6 for Saturday

Gratitude Day 332

Sat., Sept. 28, 2019

Matthew 20:26: (Jesus said,) “But among you it is quite different. Anyone wanting to be a leader among you must be your servant.”

On occasion, I have posted what I call “6 for Saturday.” Basically, these are six random thoughts/things going on in my life.

Here’s today’s version.

While it’s football season, we’re still in baseball mode. Hubby Rick LOVES the Brewers. Imagine this: it’s 5 AM. Rick has just arrived home from his 12-hour overnight shift, during which he has probably listened to three MLB games on the radio. This would include an east coast game, a Midwest game and a west coast game. Because it’s VERY IMPORTANT that I know how all of those teams did at 5 AM, I get the recap of last night’s games as Rick crawls into bed. Who pitched well. Who had a home run. Where the Milwaukee Brewers (our team of choice) is in the playoff rankings. It was rather exciting this week when the Brewers secured a spot in the playoffs. When the NFL games began a couple weeks back, Rick informed me that “it’s too early for football right now. I’m still into baseball.” Baseball is it, my friends. I am filling a pulpit this weekend, which means I get to preach. I’ve decided a message tying baseball to the spiritual journey is most appropriate. Hopefully, there are a few baseball fans in attendance, other than my hubby.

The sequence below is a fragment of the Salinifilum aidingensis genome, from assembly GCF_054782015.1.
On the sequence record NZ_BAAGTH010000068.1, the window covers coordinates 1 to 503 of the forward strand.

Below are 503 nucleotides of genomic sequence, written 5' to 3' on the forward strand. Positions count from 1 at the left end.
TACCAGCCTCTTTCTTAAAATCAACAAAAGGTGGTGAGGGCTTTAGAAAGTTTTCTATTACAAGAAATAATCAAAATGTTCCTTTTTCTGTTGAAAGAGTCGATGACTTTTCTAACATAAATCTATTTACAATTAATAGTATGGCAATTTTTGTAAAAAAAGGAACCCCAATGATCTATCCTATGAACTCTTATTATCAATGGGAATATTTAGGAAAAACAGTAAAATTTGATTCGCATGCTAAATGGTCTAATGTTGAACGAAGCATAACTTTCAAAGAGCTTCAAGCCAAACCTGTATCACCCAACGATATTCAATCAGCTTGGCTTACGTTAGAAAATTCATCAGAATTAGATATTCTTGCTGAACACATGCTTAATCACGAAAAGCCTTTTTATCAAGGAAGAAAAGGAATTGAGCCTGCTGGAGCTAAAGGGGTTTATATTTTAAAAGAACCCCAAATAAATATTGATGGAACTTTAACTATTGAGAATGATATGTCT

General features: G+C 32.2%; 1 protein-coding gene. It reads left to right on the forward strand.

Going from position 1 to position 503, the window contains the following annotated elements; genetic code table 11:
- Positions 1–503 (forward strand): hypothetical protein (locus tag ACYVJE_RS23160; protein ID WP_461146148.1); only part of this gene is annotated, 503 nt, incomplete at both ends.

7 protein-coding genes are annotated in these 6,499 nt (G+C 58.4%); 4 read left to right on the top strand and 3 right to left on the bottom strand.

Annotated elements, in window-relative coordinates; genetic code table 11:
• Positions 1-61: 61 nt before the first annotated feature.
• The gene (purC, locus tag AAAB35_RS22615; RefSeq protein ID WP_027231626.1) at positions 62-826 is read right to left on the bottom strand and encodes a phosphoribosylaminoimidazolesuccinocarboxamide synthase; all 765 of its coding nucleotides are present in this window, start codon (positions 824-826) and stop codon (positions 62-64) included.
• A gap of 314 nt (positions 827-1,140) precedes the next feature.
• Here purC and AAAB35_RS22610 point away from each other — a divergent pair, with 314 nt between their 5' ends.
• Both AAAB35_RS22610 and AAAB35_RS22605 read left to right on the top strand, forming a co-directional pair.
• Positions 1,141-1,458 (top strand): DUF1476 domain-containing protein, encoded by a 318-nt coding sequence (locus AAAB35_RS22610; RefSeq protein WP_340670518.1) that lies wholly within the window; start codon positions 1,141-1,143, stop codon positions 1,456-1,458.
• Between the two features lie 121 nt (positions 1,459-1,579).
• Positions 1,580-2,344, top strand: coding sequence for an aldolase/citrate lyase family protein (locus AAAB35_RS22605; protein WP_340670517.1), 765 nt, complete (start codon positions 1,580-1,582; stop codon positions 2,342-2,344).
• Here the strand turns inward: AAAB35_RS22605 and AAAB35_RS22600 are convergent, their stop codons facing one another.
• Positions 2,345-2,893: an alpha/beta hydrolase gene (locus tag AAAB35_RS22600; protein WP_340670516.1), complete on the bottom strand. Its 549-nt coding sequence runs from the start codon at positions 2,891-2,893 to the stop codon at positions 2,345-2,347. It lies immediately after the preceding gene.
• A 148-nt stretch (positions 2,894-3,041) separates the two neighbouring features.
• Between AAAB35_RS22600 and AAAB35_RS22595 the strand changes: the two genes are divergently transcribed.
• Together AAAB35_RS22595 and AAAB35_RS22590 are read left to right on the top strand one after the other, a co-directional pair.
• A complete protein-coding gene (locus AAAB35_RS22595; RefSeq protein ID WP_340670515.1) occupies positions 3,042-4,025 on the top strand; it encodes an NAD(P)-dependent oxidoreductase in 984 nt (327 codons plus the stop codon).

I am hosting a one-day garage sale today. I am not a garage sale person. I don’t beat the bushes for the best deal. I have never actually hosted my own garage sale. I’ve hosted the church garage sale at my house and taken things to other people’s garage sales. When I floated this idea past Rick a few weeks ago, he got onboard and decided he had things to sell as well. Why am I having a garage sale? I’m still in the purge mode. I’m at the point where the things I’m getting rid of are nice and many. It’s time to say good-bye. I PRAY a few people stop by and fall in love with stuff they can’t live without because I can.